Are All Conflicts Alike?
A “Case Study” of Research on Sugar-Sweetened Beverages
The accompanying study in Public Health Nutrition is available here and a version of this blog is available here on the publisher’s website.
Numerous reviews of the scientific literature show that when a food company funds a nutrition study, the conclusions are much more likely to favor the sponsor’s financial interests than when the study is independently funded. This finding raises the possibility that research sponsored by the food industry might corrupt the scientific literature and undermine public health.
However, the associations between study sponsorship and outcomes cannot prove that industry-funding causes bias. Beyond financial relationships, other factors might in theory influence the design, conduct or interpretation of a study — such as when an investigator has a strongly held opinion , religious belief or even relevant personal practice (e.g., following a specific diet).
One special form of non-financial influence has been termed White Hat Bias to describe the possible tendency of some researchers to distort information “in the service of what may be perceived to be righteous ends” motivated by indignation toward industry. If White Hat Bias were prevalent, then perhaps the problem is with independent studies, not industry-funded studies.
These personal, subjective factors are increasing being equated with objective financial conflicts of interest; and some journals now require that they be disclosed in published articles. Are all potential sources of bias basically alike? Or does considering them so normalize financial conflicts of interest and distract from a major, preventable causes of bias?
To address these questions, we used research on sugar-sweetened beverages (SSBs) as a test case. We focused on the 13-year period during which the field progressed from uncertainty to consensus regarding the adverse health effects of SSBs.
Among 133 relevant articles in the English literature, the proportion of industry-funded studies was 30% in 2001, decreasing to less than 5% by 2013. Overall, most independent studies (82%) reported adverse effects of SSBs, whereas very few industry-funded studies did so (7%). In addition, industry-funded studies were primarily cross-sectional observational analyses or reviews — designs that are either weak or especially susceptible to bias.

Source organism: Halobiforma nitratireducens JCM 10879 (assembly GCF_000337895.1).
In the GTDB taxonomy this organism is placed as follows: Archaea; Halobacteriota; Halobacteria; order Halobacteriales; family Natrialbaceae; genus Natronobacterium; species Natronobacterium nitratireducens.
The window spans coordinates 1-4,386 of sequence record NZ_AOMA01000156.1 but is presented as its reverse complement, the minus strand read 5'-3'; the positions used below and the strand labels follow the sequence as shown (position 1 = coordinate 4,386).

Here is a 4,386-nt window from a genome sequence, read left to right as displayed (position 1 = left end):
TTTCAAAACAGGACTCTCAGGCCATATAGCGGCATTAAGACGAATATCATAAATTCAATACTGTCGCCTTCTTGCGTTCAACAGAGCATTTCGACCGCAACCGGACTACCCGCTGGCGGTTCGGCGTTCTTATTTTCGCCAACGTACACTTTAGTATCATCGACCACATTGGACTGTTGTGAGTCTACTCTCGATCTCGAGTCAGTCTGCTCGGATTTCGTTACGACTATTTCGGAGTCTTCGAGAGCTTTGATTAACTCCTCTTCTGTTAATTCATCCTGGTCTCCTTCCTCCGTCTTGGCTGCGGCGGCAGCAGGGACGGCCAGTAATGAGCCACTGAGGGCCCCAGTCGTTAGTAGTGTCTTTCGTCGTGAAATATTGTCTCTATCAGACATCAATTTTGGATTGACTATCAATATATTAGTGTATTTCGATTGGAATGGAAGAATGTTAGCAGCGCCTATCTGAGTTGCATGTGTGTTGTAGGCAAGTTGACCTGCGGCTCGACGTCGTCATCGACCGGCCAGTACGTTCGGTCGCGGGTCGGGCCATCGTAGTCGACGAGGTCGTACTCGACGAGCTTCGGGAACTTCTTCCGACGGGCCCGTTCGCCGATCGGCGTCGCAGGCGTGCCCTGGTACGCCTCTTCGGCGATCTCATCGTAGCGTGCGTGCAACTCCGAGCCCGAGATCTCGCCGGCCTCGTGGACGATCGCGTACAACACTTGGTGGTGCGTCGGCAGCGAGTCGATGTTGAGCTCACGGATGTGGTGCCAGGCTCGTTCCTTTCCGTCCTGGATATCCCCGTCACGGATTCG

In light of current consensus, these findings indicate that industry-funded research systematically misperceived and underestimated the true adverse effects of SSBs on health during a critical time of evolving science. This potentially biased body of work was used by the SSB industry to undermine policy measures to limit consumption — such as taxes — suggesting a strategy by which producers of unhealthful products use flawed science to counter threats to profitability. (Note: our study does not suggest individual researchers receiving industry funding are intentionally complicit in this strategy).
In summary, we found that bias related to financial conflicts, not personal factors such as White Hat Bias, dominated the literature involving SSBs during a critical period, to the potential detriment of scientific knowledge and public health. This finding suggest that recent policies to equate financial and non-financial conflicts may be misguided, and that measures to protect science from the potentially corrupting influence of the food industry are needed.